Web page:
From the above perspective, the Japanese government needs to promptly address the eight policy issues outlined below and thereby send out the message—both domestically and internationally—that Japan has changed.

1. Implementation of bold regulatory reform

The regulatory reform is an effective means to bring out private-sector initiative and attract both domestic and inward investment. It is essential to make bold reforms to help take advantage of the originality and ingenuity of the private sector, encourage competition, and create markets.

Specific measures

Examine, both exhaustively and in detail, issues affecting regulations and institutions in fields such as urban development, information and communications, medical care, nursing care, the environment, agriculture, labor, and non-Japanese human resources, under powerful implementation structure by the prime minister, while utilizing the expertise of both domestic and overseas private-sector specialists. And implement bold regulatory reforms as soon as possible.

2. Restructuring of energy and environment policy

Energy forms the foundation of the daily life and business activity. There is a need to formulate and implement a responsible energy policy that would harmonize safety, energy security (stable energy supply), economic efficiency, and environmental suitability (S+3E). In parallel with this, it is also essential to conduct a radical overhaul of climate change policy, given that it is linked inseparably with energy policy.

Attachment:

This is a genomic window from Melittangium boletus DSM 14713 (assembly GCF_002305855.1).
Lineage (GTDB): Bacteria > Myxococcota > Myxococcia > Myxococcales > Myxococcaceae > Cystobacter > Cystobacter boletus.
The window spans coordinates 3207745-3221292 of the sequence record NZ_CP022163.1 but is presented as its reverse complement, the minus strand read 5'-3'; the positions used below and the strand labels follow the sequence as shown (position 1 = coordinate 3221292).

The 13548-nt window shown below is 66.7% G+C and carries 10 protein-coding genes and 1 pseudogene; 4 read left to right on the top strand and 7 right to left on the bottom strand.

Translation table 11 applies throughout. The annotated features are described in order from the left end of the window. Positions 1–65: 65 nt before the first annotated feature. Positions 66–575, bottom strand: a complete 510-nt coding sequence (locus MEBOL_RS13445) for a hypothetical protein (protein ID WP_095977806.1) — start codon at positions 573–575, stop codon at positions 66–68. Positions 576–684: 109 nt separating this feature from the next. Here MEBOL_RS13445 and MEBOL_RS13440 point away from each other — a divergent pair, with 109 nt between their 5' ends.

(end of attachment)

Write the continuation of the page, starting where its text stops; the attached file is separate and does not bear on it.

Specific measures
- Immediate measures
  1. (1) Clarify the electric power supply-demand forecast and countermeasures for this summer. In addition, to enable companies to draft plans for domestic production and investment with confidence, set out explicit measures and timetables for assuring the stable supply of electric power for the next three to five years.
  2. (2) Resume operations at nuclear power stations whose safety has been validated after gaining the understanding of municipal governments.
  3. (3) Conduct an urgent review of the feed-in tariff system and reexamine the global warming tax, including considering its abolition.
- Medium and long-term measures
  1. (1) With regard to matters such as energy conservation and renewable energy, make a detailed reexamination of these quantities that could be introduced and bear by nation in practice. Then, from the standpoint of maintaining a variety of energy sources, review the best energy mix unreservedly, including nuclear power, with a view to ensuring an appropriate S+3E balance.
  2. (2) With regard to new mid-term targets for greenhouse gas emissions, assess emissions on the basis of both ensuring conformity with energy policy and ensuring a level playing field internationally.

3. Realization of the appropriate exchange rate